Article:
The electricity crunch is hurting South African industry and agriculture and blackouts are expected for at least two more years, threatening output in Africa’s most industrialized economy ... “If it gets worse it will get to a point when you have certain days where we will stop sending people underground.”.
But some newly found fossils of a lesser known amphibian order called caecilians—limbless, worm-like critters that live and burrow underground—could fill in some big evolutionary gaps in how present day amphibians came to be ...Modern caecilians are now exclusively home to southern Asia, South and Central America, and parts of Africa.
Modern caecilians are limbless amphibians with cylindrical bodies with a compact, bullet-shaped skull that helps them burrow underground. Now exclusively home to South and Central America, Africa, and southern Asia, caecilians spend their lives burrowing in leaf-litter or soil searching for prey such as worms and insects.
The founding speaker of SouthAfrica’s first democratic parliament, Frene Ginwala, has died, two weeks after suffering a stroke ... She was honoured with the Order of Luthuli in Silver in 2005 for her contributions to the struggle against gender oppression and for the creation of a non-racial, just and democratic South Africa.
Mirissa Neff, the film's director, learned about NationalWake while watching a different music documentary, Punk in Africa... "I grew up in the '80s in America and had a cursory knowledge of South Africa ... He also points out there were other multiracial bands in South Africa at the time ... "We were underground.
WINDHOEK, NAMIBIA - Namibia has halted Russia's state atomic energy agency's uranium exploration over concerns about potential contamination of underground water. Namibia is Africa's biggest producer of the nuclear fuel, the world's second, and in 2019 granted Russia's Rosatom subsidiary, One Uranium, exploration rights.
SouthAfrica has some of the best hospitality spots — our restaurants and wines are revered by the world over ... In a celebration of the South African fine-dining experience, we’ve compiled a list of the top five restaurants in South Africa ... In 2021 Wolfgat was also named Africa’s BestRestaurant at The 50 Best Restaurants 2021.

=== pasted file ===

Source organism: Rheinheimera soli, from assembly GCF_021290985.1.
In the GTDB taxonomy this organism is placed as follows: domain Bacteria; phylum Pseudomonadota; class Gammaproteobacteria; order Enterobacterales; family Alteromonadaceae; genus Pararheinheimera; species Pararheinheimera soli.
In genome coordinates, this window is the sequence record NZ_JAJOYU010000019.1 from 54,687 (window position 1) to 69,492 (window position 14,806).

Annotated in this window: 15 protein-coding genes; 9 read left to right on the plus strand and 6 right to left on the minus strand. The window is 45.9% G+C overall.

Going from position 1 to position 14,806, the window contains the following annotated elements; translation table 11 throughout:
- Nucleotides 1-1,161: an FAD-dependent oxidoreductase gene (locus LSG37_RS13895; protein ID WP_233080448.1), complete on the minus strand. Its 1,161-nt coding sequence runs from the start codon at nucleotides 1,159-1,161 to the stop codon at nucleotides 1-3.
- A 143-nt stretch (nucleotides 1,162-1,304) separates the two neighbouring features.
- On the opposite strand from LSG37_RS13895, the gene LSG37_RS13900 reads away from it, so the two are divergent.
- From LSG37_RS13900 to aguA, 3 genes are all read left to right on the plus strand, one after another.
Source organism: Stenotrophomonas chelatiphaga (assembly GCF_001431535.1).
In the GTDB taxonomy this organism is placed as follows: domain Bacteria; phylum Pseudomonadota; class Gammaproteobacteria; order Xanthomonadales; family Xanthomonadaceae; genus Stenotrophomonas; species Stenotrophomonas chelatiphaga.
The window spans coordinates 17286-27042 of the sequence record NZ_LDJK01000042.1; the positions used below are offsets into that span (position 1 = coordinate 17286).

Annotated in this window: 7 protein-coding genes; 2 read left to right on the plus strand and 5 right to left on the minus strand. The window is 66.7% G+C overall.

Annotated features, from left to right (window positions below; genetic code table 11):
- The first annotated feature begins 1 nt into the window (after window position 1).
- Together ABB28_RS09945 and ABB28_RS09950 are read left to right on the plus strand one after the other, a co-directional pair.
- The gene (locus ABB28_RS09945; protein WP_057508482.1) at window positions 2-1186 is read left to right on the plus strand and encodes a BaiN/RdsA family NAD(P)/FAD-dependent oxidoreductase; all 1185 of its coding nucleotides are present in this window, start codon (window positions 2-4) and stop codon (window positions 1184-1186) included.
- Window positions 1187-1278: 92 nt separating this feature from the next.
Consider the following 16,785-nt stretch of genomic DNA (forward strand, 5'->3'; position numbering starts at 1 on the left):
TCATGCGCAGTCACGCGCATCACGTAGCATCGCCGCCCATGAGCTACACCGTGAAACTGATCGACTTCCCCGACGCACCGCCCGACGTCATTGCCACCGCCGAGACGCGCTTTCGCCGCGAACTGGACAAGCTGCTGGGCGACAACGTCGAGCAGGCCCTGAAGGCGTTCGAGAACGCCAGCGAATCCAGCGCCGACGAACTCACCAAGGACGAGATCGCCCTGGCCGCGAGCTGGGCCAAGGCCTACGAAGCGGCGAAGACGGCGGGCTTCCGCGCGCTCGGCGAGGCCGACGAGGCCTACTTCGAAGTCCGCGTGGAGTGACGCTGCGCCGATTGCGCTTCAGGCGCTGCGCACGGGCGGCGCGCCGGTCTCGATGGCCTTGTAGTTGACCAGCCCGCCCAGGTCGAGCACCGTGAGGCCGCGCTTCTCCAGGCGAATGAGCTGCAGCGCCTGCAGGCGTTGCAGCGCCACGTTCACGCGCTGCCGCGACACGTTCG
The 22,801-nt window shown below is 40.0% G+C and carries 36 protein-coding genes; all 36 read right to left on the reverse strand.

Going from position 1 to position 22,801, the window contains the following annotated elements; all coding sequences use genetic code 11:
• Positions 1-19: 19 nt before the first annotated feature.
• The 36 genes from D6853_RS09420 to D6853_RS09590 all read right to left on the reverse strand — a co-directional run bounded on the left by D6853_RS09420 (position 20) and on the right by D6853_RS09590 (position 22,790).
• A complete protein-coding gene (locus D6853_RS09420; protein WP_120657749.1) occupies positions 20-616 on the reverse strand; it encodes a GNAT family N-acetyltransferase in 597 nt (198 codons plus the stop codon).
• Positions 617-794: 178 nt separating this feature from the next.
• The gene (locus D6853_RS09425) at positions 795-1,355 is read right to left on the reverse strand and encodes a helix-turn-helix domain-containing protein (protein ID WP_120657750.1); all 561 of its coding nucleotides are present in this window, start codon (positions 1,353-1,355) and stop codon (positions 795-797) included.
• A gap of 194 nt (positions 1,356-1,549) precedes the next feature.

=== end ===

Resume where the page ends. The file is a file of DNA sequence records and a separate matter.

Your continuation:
the first driverless metro line in Africa. With a total of 27 stations, 12 being underground, the 35-kilometer-long line will run from north to south, extending from New Maadi to Al-Khosous ... city,” said Andrew DeLeone, President of Alstom in Africa, Middle East, and Central Asia.
Researchers claim to have discovered new evidence of extinct human species who lived in the underground caves of modern-day SouthAfrica...Mystery of navigating dark narrow underground passes ... This suggests that it may have coexisted alongside Homo sapiens, which emerged in Africa around 300,000 years ago.
Bristow spoke about his rise from a living on a farm in SouthAfrica to running one of the largest gold mining companies in the world ... “I grew up in eastern South Africa during apartheid times a long time ago ... “Some of those deep gold mines used to have 50,000 people working underground at any one shift,” Bristow said.
A momentous discovery in SouthAfrica could turn our understanding of human history on its head ... Renowned paleoanthropologist Lee Berger drew sharp criticism for hypothesizing Homo naledi was deliberately placing its dead in a dark, dangerous underground chamber in the Rising Star caves just outside Johannesburg, South Africa.